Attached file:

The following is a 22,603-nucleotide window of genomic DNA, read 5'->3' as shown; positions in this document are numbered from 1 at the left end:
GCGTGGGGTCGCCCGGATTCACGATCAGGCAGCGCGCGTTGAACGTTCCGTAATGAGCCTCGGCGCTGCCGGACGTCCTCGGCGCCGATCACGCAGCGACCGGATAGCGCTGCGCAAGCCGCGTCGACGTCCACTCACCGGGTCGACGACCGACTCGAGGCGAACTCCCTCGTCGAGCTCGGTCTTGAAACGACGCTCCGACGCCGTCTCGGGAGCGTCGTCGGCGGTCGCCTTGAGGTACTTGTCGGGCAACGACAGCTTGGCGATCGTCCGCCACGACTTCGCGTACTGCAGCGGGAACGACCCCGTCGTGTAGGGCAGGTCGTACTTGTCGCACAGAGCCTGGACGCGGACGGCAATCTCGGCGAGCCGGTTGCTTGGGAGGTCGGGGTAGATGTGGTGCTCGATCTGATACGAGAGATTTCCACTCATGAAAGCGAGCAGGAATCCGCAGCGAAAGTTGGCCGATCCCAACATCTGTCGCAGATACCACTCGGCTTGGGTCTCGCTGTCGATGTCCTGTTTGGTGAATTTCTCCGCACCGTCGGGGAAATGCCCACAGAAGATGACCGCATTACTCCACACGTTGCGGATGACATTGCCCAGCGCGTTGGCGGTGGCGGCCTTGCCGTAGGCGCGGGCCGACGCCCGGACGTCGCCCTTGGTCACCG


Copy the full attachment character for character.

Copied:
The following is a 22,603-nucleotide window of genomic DNA, read 5'->3' as shown; positions in this document are numbered from 1 at the left end:
GCGTGGGGTCGCCCGGATTCACGATCAGGCAGCGCGCGTTGAACGTTCCGTAATGAGCCTCGGCGCTGCCGGACGTCCTCGGCGCCGATCACGCAGCGACCGGATAGCGCTGCGCAAGCCGCGTCGACGTCCACTCACCGGGTCGACGACCGACTCGAGGCGAACTCCCTCGTCGAGCTCGGTCTTGAAACGACGCTCCGACGCCGTCTCGGGAGCGTCGTCGGCGGTCGCCTTGAGGTACTTGTCGGGCAACGACAGCTTGGCGATCGTCCGCCACGACTTCGCGTACTGCAGCGGGAACGACCCCGTCGTGTAGGGCAGGTCGTACTTGTCGCACAGAGCCTGGACGCGGACGGCAATCTCGGCGAGCCGGTTGCTTGGGAGGTCGGGGTAGATGTGGTGCTCGATCTGATACGAGAGATTTCCACTCATGAAAGCGAGCAGGAATCCGCAGCGAAAGTTGGCCGATCCCAACATCTGTCGCAGATACCACTCGGCTTGGGTCTCGCTGTCGATGTCCTGTTTGGTGAATTTCTCCGCACCGTCGGGGAAATGCCCACAGAAGATGACCGCATTACTCCACACGTTGCGGATGACATTGCCCAGCGCGTTGGCGGTGGCGGCCTTGCCGTAGGCGCGGGCCGACGCCCGGACGTCGCCCTTGGTCACCG